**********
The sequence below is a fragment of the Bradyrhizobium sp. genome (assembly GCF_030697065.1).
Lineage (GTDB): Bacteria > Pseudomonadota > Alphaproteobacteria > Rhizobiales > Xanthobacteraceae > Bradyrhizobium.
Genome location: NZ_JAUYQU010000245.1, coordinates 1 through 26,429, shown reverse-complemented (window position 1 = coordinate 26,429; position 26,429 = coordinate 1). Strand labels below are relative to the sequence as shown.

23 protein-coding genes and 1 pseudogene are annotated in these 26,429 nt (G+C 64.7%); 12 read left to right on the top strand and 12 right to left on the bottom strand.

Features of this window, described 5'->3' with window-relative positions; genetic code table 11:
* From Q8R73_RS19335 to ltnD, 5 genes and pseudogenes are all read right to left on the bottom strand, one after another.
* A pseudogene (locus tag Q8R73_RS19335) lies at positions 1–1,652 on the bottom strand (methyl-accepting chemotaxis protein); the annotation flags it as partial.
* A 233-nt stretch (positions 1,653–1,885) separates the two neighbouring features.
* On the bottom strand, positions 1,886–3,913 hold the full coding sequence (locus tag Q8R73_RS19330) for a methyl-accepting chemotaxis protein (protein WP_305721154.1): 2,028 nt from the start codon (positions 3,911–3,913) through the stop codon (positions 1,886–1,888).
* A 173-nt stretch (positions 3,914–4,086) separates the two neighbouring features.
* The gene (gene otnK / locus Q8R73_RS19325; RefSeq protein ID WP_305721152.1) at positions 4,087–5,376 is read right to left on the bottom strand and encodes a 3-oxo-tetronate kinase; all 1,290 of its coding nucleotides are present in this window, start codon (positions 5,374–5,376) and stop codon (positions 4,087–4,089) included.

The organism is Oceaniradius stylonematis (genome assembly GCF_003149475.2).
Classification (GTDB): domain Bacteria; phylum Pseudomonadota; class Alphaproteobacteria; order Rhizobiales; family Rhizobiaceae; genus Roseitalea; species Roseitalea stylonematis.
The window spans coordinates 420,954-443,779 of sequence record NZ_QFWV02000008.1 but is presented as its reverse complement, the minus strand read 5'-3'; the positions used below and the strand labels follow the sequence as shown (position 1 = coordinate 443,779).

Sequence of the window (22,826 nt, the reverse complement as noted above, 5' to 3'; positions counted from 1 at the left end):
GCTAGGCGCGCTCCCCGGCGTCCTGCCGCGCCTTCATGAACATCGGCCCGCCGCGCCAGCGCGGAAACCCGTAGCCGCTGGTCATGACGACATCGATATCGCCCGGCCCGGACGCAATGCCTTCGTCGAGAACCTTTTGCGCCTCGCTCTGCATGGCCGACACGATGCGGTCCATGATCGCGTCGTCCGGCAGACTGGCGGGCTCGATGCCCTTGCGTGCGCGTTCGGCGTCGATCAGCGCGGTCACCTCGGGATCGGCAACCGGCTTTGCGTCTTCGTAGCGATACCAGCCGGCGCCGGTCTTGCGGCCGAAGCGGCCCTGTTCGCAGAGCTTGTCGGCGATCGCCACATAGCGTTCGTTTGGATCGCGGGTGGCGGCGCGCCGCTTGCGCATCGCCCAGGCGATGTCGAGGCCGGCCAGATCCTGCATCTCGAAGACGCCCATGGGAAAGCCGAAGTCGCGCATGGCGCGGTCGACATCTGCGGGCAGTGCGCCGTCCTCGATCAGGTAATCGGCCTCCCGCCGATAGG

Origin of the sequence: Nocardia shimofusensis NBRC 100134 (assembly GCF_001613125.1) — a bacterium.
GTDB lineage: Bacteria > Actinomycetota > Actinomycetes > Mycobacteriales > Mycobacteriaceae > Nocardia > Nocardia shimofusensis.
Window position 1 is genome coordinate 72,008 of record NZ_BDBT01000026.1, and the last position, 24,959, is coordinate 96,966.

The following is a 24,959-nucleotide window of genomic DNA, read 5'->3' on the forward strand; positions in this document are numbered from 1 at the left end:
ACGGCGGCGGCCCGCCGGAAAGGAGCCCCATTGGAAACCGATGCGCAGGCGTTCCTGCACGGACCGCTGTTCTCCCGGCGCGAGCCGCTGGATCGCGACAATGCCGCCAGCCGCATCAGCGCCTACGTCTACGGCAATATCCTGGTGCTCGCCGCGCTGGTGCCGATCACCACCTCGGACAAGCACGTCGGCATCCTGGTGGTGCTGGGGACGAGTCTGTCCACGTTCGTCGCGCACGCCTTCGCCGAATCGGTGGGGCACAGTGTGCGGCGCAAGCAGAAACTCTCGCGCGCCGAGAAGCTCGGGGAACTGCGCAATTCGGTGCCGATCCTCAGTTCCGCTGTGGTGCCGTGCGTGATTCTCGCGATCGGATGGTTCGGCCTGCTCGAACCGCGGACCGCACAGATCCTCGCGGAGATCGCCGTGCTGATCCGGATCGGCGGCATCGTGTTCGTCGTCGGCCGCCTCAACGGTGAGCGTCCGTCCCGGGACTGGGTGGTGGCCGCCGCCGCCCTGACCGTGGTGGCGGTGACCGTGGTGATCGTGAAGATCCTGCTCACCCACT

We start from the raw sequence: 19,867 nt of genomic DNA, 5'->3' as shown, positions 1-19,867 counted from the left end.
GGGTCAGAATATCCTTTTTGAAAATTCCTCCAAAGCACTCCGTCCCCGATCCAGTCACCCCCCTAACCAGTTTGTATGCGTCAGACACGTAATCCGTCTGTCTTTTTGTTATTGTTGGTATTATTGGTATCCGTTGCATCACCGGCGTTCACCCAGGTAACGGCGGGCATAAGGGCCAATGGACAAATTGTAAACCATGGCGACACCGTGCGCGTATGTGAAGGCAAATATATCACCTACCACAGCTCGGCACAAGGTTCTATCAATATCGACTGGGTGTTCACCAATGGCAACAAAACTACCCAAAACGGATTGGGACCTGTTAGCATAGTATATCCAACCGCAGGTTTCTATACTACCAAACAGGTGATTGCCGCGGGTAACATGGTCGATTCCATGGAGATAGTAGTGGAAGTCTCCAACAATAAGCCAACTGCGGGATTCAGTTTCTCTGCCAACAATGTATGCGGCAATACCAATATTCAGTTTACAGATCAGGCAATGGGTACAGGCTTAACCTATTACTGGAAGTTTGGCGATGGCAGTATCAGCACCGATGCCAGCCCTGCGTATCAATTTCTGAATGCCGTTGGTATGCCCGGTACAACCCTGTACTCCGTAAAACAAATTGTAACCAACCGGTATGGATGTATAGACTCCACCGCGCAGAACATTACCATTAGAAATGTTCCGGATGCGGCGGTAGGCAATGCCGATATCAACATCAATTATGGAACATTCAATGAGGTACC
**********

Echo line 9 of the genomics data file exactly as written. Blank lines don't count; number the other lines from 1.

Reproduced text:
* On the bottom strand, positions 1,886–3,913 hold the full coding sequence (locus tag Q8R73_RS19330) for a methyl-accepting chemotaxis protein (protein WP_305721154.1): 2,028 nt from the start codon (positions 3,911–3,913) through the stop codon (positions 1,886–1,888).